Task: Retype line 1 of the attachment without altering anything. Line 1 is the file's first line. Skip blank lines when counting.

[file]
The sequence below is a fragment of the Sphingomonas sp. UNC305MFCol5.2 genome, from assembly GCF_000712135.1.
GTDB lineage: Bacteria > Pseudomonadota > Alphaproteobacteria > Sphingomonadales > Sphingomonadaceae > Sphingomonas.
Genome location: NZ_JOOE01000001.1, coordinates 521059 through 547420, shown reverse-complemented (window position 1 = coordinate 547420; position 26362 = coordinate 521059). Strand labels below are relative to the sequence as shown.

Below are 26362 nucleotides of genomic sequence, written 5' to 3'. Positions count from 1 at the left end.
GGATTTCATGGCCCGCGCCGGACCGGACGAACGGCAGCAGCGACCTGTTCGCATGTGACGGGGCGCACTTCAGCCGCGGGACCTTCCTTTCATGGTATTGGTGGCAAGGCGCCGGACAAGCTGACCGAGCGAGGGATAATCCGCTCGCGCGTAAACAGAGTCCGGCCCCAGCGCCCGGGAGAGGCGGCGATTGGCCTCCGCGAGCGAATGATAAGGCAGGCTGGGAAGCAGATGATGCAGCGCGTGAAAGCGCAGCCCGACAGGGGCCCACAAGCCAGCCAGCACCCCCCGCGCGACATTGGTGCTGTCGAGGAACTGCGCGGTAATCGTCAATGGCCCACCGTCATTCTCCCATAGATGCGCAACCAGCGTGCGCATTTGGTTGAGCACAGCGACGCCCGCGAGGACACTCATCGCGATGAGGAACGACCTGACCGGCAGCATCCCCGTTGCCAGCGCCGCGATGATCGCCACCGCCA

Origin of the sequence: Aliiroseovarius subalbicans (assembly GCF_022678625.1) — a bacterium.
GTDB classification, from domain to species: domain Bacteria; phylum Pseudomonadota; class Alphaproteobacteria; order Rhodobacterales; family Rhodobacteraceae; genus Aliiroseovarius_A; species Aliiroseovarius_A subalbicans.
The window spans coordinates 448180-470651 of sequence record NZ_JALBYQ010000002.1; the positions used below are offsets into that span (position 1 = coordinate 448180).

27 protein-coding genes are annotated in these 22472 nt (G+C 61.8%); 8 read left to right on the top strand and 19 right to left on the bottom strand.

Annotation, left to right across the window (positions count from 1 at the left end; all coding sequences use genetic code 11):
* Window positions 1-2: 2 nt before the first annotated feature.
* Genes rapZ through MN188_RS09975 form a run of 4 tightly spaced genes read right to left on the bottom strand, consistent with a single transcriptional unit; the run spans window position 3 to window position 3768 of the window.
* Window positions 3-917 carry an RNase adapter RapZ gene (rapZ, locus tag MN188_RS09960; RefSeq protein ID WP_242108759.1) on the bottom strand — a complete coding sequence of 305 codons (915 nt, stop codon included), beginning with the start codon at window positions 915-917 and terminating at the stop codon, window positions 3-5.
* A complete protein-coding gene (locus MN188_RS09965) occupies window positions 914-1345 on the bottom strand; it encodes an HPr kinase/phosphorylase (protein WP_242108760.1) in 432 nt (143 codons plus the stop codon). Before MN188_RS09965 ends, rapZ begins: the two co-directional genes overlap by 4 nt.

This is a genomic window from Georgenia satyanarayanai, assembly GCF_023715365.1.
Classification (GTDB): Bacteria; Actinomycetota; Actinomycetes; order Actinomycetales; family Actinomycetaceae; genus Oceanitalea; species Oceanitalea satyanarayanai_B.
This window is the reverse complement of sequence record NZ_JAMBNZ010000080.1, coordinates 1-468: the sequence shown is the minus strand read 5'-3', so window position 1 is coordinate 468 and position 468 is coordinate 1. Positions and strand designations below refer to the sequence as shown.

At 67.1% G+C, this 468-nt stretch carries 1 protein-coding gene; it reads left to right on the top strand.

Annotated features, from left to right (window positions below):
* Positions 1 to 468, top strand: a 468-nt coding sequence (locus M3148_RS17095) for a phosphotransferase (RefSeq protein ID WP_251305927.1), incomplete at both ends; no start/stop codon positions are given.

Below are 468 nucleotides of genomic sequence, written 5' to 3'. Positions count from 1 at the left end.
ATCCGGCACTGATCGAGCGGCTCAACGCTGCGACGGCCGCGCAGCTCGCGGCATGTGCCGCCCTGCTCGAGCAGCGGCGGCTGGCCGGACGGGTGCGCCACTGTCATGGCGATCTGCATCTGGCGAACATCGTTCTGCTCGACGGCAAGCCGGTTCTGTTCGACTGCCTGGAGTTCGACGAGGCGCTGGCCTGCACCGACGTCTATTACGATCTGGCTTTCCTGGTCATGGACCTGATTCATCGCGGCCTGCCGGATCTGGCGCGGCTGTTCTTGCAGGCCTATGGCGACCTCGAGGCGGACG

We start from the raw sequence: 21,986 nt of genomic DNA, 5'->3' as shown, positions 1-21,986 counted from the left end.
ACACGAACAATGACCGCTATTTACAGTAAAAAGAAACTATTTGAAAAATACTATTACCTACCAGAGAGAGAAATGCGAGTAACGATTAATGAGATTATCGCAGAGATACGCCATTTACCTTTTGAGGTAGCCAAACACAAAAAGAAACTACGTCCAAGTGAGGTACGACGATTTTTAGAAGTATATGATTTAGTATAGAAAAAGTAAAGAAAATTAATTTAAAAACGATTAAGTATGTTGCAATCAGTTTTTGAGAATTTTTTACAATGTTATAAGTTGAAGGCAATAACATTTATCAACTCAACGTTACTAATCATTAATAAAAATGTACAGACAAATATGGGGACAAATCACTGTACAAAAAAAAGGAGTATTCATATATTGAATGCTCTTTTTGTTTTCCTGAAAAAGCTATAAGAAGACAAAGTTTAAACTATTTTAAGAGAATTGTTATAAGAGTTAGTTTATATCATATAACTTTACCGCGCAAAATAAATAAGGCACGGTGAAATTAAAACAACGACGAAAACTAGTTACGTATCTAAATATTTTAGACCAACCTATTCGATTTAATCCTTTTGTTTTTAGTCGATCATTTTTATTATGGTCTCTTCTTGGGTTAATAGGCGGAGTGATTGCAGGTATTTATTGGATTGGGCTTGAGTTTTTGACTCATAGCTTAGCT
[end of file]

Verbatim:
The sequence below is a fragment of the Sphingomonas sp. UNC305MFCol5.2 genome, from assembly GCF_000712135.1.